The Imperative of Internal Marketing


Prof. S. Durga Rao
Department of Management Studies
S.V. University

Praveen Kumar. S
Research Scholar
Department of Management Studies
S.V. University


People are the very essence of an organization. All the technological up gradation, state of the art facilities, et al, can come to a naught if all the employees in the company are not performing optimally. It is important for employees to be engaged as much to be developed, so that their productivity is aligned with the organizational requirements. Companies need to find out indigenous ways to challenge employees so as to keep them engaged.

The Internal Marketing concept was first proposed in the mid 1970's as a way of achieving service quality a major problem in the services area. Its basic premise was 'to have satisfied customers, the firm must also have satisfied employs' and that this could be best achieved by treating employees as customers, i.e. by applying the principles of marketing to job design and employee motivation. Since then, the concept has seen a number of major developments and its application is no longer confined to the services area. It has been shown that any type of organization can use Internal Marketing to facilitate the implementation of it external marketing strategy or any other organizational strategies.

Despite the rapidly growing literature on Internal Marketing, relatively few organizations actually apply the concept in practice. One of the main problems contributing to this is that there does not exist, a single unified concept of what is meant by Internal Marketing.  However, Internal Marketing can be holistically defined as "Internal marketing is a planned effort using a marketing-like approach directed at motivating employees, for implementing and integrating organizational strategies towards customer orientation".

Literature Review

Pete Naude opines that Internal Marketing orientation is an area within the broader market orientation that remains relatively under-researched.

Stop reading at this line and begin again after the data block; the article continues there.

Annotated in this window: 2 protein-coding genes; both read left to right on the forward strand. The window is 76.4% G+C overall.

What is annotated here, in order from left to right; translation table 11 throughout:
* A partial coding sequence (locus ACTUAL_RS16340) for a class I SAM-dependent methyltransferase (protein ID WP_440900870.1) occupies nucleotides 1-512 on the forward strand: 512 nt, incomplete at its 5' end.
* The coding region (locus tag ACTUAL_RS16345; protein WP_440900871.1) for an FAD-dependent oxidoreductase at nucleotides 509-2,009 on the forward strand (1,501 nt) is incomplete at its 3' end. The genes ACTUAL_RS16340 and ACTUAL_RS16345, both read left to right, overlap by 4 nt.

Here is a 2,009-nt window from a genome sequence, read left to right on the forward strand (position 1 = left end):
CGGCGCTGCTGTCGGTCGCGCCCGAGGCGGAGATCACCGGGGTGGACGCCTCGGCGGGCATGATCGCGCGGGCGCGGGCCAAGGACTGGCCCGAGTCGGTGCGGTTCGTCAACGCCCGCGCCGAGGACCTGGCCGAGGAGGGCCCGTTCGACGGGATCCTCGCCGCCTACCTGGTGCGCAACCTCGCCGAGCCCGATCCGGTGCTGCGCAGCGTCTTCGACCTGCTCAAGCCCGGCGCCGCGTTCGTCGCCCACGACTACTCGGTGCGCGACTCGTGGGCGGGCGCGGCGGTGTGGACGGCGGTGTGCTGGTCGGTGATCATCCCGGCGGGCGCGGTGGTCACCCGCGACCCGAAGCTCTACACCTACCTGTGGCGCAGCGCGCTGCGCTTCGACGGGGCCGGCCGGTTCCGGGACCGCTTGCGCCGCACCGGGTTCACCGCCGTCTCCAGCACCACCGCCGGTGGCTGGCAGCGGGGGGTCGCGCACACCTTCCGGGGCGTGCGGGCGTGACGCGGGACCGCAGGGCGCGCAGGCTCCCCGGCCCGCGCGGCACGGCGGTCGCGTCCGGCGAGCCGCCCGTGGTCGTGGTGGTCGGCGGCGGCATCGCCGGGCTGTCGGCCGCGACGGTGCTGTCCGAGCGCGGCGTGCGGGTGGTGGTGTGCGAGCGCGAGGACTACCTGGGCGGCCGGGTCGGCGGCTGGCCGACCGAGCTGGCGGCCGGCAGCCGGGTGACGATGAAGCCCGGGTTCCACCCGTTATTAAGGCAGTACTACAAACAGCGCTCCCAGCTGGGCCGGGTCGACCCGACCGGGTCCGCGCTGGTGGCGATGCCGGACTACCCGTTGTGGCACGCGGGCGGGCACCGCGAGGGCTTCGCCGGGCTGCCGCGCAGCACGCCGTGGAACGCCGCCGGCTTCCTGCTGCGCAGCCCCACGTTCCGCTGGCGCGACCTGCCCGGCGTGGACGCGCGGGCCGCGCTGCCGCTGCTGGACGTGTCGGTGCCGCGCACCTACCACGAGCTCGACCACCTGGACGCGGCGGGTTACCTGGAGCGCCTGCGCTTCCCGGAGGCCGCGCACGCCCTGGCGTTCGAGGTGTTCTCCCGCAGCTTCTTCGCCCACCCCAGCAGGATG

The article by Tim R.V. Davis examines the impact of consultative and participative styles of management on internal marketing. It shows how general managers, department managers and individuals can use internal marketing to increase employee involvement in reaching decisions, making commitments and taking action.

David Ballantyne explores the structural relationships through which internal marketing can create value for an organisation, its customers and its employees. It is argued that internal marketing requires a relationship-mediated approach, where planned phases of learning activity in volunteer groups generate new internally valid knowledge critical to the improvement of external market performance.

Marelise Pitt, Johan Bruwer, Deon Nel andPaul Berthon state that internal marketing is a critical issue facing marketing professions, human resources and other executives. They argue that if poor service is provided between employees it is unlikely that good service will ultimately be provided to the external customer.

Internal marketing (IM) focuses on acquiring and retaining customer-oriented employees. Critics of internal marketing claim that the term is simply a synonym for good human resources management. The concepts of internal marketing and human resource effectiveness (HRE), at both a strategic and technical level, are considered and suitable measures identified.

Gould states that when information is integrated with skills, understanding and experience, it becomes knowledge which the organization can use to its advantage. His research illustrates the importance of communication processes alongside business processes to achieve continuing improvement. He concludes that many businesses should give serious consideration to the idea that HR and marketing should be combined.

Nigel F. Piercy observes that while customer satisfaction measurement is currently one of the commonest prescriptions in both the marketing and management literatures, little attention has been paid to the effects of customer satisfaction measurement, particularly in terms of the impact on the internal market, i.e. the employees and managers inside the organization.

Gilbert D. Harrell & Matthew in their study, Marketing services to satisfy internal customers, conclude that staff unit managers in a range of disciplines who want to serve internal publics better can effectively market their services internally by understanding and responding to internal decision processes and expectations.

Walter E. Greene, Gary D. Walls& Larry J. Schrest in their article in Journal of Services Marketing, declare that the firms that do not or will not embrace the issues of internal marketing and incorporate those ingredients into their strategic marketing plan will see their market share and profit base erode.

The article titled, Building brand values through Internal Marketing,  shows that quality of service is central to building brand differentiation within industries that do not produce tangible products. Internal marketing is an effective way of drawing attention to service, and encouraging staff in various ways to give the best of themselves.